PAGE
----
Christianity Today Tackles the Emergent Movement.

Read “The Emergent Mystique” on the Christianity Today’s website.

It is fair and balanced reporting, I think. Not in the vein of FOX News, but rather an honest attempt to understand what this thing we call “emerging church” is.

I am confused on one point of the article concerning the reflections of the author about emergent convention that he went to in April. John Music, my pastor has been to two of these convention/conference things now and always comes back stating surprise at how “focus(ed) on Jesus and living in the Kingdom of God” rather then the confusion and conflict the author presents in the “Cultural Collision” portion of the article.

In the end, I think it is representative of a certain comfort in chaos that the emerging church embodies that an overly organized, packaged and hierarchical evangelicalism has a problem understanding. It comes down to the perspective and expectation of the individual, perhaps based on their cultural experience and biases.

An example comes to mind; I attended a Bible study once were a person, not the leader, stated, afterwards, that they were really uncomfortable with fact that I was so willing to present conflicting ideas in the study, and that they felt this really under-minded the unity of the gathering and the teaching of the leader. Now this was not my intent, I was more interested in working through issues of faith presented in the study rather then just digesting the leader’s opinion and understanding. This is because I believed that disagreement by no means has to reflect on the unity of the group. Perhaps it did, I have been known to go too far in my debating. (Did I here someone snicker at me?)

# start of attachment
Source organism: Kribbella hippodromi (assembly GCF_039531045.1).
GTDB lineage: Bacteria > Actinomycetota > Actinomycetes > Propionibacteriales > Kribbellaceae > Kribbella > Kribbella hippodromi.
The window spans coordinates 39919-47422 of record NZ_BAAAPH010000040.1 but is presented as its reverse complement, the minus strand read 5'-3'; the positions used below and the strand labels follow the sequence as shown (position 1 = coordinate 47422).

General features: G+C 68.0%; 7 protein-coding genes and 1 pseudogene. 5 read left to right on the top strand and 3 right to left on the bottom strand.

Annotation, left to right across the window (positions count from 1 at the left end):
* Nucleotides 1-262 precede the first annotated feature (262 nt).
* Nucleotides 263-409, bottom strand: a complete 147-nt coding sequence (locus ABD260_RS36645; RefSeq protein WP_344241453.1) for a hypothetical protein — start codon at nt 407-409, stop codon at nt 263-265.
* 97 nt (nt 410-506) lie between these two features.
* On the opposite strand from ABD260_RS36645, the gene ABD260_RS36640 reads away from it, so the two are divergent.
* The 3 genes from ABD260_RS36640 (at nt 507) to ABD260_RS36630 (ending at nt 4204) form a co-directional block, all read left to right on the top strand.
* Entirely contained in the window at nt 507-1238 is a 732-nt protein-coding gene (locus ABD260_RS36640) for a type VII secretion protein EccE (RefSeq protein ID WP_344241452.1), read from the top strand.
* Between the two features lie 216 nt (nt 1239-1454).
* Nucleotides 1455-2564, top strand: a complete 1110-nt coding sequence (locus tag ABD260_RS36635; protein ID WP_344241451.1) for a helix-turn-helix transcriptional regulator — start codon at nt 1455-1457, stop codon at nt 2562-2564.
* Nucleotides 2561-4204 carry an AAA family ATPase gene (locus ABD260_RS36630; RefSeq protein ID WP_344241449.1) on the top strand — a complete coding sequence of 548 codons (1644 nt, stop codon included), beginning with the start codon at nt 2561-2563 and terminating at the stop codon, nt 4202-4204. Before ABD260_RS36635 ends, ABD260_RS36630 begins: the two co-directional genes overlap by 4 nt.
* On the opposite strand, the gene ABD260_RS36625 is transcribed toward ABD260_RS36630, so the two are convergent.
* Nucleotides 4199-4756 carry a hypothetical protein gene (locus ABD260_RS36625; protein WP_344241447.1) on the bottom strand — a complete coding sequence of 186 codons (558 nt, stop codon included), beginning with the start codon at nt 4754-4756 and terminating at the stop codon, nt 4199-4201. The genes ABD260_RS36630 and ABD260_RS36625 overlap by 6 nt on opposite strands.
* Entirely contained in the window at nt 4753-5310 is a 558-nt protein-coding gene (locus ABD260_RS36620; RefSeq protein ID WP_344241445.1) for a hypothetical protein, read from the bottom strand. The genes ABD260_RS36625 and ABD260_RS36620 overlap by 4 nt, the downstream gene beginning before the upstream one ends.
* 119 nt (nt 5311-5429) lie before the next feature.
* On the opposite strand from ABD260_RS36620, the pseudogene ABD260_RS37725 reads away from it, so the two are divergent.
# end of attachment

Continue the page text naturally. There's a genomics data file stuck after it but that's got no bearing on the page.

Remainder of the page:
There is just a certain comfort level that I have with disagreement that this person, who is a really nice person by the way, did not. They came from a conservative evangelical background that places a strong emphasis on the authority of the pastor in interrupting scripture and, in contrast, my tendency has always been to question authority. (Now, I know I heard you snicker that time!) It is a difference in mentality that I have come to understand as one of the valid points to be made of the split between the modern and the postmodern thinking.

Where one sees disorder and disagreement another sees something honest, holistic and organic. These identifiable emergent catchphrases have a tendency to trump a need for organizational orderliness and theological agreement in the postmodern mindset. So there is unity, just with a different focus.

Kudos to Andy Crouch on an excellent article.

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